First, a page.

20 Years of The VERBUND COLLECTION
Aneta Grzeszykowska, Untitled Film Stills, 2016. © Aneta Grzeszykowska. Courtesy of the artist and Gallery Raster. Sammlung Verbund.
Albertina presents an exhibition of works from VERBUND COLLECTION, Vienna, held in celebration of the collection’s twentieth anniversary. The corporate collection was founded by the Austrian electricity company VERBUND in 2004 and holds around one thousand works by two hundred artists. The show includes new acquisitions that will be presented in Austria for the first time.
The large bodies of work by artists such as Cindy Sherman, Francesca Woodman, Birgit Jürgenssen, and Renate Bertlmann compiled in keeping with VERBUND COLLECTION’s maxim “depth instead of breadth” make up the first part of the exhibition. Sherman is presented side by side with contemporaries like Martha Wilson and younger artists like Aneta Grzeszykowska, who reenacted Sherman’s famous black-and-white series Untitled Film Stills in color. They are followed by works of the feminist avant-garde of the 1970s that deal with the reduction of women to the roles of housewife, wife, and mother, the use of the female body, and female sexuality. The term feminist avant-garde was coined by VERBUND COLLECTION’s founding director Gabriele Schor in 2007 to honor the pioneering work of these artists. She successfully positioned them in the art-historical canon with an exhibition that toured throughout Europe for ten years. Through this focus on in-depth collecting, Schor secured VERBUND COLLECTION’s singular status.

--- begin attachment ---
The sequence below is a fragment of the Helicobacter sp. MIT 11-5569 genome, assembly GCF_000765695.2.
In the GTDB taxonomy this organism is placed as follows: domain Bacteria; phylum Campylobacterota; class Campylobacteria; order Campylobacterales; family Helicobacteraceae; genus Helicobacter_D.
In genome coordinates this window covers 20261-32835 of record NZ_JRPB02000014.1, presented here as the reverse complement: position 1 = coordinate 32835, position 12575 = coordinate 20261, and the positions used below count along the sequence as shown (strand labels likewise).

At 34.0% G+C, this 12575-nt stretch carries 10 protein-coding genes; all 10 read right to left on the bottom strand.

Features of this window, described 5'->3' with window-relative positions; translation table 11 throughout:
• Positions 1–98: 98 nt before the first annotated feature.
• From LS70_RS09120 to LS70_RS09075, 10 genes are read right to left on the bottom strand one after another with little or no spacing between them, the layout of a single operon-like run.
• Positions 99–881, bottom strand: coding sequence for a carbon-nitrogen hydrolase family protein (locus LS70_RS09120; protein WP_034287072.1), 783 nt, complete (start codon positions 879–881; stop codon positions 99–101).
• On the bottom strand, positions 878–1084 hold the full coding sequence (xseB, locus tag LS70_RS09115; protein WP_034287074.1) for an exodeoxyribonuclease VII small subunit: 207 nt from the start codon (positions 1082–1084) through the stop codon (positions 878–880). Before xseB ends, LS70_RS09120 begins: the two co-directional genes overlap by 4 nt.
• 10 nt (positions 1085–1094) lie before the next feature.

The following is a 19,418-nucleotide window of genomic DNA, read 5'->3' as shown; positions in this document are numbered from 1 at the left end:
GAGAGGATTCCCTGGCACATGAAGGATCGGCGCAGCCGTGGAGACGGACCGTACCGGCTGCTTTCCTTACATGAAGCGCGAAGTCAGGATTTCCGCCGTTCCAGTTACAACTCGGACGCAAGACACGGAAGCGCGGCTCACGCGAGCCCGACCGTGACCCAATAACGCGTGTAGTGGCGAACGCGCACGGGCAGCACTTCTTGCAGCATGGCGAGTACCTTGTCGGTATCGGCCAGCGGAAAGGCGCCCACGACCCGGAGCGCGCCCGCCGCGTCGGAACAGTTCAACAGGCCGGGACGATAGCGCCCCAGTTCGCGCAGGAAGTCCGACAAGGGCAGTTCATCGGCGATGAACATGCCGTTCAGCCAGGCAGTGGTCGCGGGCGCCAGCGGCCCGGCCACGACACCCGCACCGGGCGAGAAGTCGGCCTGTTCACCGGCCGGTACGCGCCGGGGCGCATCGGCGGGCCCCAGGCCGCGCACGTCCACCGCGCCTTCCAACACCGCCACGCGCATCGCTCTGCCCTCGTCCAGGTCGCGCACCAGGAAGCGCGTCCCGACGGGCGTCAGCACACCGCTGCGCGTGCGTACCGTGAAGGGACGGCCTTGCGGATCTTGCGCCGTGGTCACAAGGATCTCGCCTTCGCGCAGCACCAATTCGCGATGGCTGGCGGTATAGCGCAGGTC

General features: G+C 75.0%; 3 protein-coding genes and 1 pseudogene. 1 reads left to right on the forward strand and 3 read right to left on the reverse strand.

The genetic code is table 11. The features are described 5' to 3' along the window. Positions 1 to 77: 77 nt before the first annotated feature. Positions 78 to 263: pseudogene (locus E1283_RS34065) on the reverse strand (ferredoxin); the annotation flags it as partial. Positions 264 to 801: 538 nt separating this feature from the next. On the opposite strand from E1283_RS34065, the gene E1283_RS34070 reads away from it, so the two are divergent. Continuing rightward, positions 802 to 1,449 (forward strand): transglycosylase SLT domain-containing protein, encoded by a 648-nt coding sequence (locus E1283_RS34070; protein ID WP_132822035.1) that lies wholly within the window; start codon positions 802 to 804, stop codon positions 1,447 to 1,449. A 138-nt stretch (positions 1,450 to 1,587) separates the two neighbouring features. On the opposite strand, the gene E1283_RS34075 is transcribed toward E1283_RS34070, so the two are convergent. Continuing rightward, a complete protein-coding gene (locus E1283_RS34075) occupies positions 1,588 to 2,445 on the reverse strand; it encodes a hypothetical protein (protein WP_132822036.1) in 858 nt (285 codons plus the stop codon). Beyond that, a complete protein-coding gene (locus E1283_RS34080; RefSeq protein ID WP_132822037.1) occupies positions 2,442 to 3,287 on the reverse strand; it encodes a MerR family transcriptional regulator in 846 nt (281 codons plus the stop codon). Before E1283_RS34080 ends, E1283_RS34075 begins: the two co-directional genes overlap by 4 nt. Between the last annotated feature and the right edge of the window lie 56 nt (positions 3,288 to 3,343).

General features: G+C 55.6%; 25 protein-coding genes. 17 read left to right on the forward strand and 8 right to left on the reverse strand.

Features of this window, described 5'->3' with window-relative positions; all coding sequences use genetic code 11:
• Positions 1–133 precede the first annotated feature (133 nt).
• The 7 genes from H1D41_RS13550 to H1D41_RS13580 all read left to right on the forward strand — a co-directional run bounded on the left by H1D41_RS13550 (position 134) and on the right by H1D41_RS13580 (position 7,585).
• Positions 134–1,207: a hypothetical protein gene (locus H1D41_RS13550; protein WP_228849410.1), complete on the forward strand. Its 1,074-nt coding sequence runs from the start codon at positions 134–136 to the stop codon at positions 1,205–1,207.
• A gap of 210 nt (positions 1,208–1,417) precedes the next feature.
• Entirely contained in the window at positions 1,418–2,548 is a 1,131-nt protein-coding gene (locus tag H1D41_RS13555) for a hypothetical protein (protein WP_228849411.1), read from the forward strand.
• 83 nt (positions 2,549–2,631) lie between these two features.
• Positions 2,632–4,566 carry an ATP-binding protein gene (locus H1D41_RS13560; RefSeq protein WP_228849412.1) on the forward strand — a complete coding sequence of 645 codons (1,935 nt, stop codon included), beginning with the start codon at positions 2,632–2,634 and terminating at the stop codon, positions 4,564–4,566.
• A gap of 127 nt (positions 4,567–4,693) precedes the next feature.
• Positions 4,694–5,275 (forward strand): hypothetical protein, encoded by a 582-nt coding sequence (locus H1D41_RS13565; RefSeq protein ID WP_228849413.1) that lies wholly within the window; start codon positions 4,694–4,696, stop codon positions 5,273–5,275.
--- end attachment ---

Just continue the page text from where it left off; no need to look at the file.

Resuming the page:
In the context of the spatialization of art in the 1970s, another section is dedicated to works that deal with the conceptual, poetic, and psychological perception of spaces and places. Sawing a house in two and tilting one half by a few degrees, Gordon Matta-Clark creates his ‘Anarchitecture’ as a critique of conventional architecture. David Wojnarowicz poetically links his life in New York to that of the French poet Arthur Rimbaud. And Ernesto Neto creates a psychologically charged space based on Sigmund Freud’s Interpretation of Dreams in which a doll dwells in a rocking chair and is mysteriously connected to a superego outside the cage.
The anniversary exhibition presents new acquisitions in the context of ‘Gender, Identity & Diversity,’ works that have never been shown in Austria before. Artists create spaces of memory; see, for instance, South African-born Kganye Lebohang, who uses photomontages to explore her relationship with her deceased mother, or Kazakhstan-born Alexander Ugay. A descendant of the Korean diaspora, he traces his ancestors with analogue and AI photographs. With her large-format collages, Norwegian-Nigerian artist Frida Orupabo creates scenes that address colonial history, slavery, racism, and sexism. Zanele Muholi identifies as non-binary and actively campaigns for LGBTQ+ rights in South Africa. Muholi’s staged self-portraits criticize the Eurocentric view of the black body. Sin Wai Kin deconstructs and reconstructs social narratives and embodies four non-binary identities of a fictional boy band in the video “It’s Always You.”
Artists: Renate Bertlmann, Barbara Bloom, Marcella Campagnano, Veronika Dreier, Renate Eisenegger, VALIE EXPORT, Gerda Fassel, Simon Fujiwara, Simryn Gill, Nan Goldin, Aneta Grzeszykowska, Suzy Lake, Kganye Lebohang, Anne Marie Jehle, Birgit Jürgenssen, Kirsten Justessen, Sin Wai Kin, Joachim Koester, Auguste Kronheim, Brigitte Lang, Louise Lawler, Angelika Loderer, Karin Mack, Gordon Matta-Clark, Anita Münz, Zanele Muholi, Ernesto Neto, ORLAN, Gabriel Orozco, Frida Orupabo, Florentina Pakosta, Margot Pilz, Ingeborg G Pluhar, Elodie Pong, Tomoko Sawada, Senga Nengudi, Elaine Shemilt, Cindy Sherman, Lorna Simpson, Penny Slinger, Annegret Soltau, Sophie Thun, Alexander Ugay, Jeff Wall, Gillian Wearing, Carrie Mae Weems, Hannah Wilke, Martha Wilson, David Wojnarowicz, Francesca Woodman, Nil Yalter.
Curator: Gabriele Schor, founding direct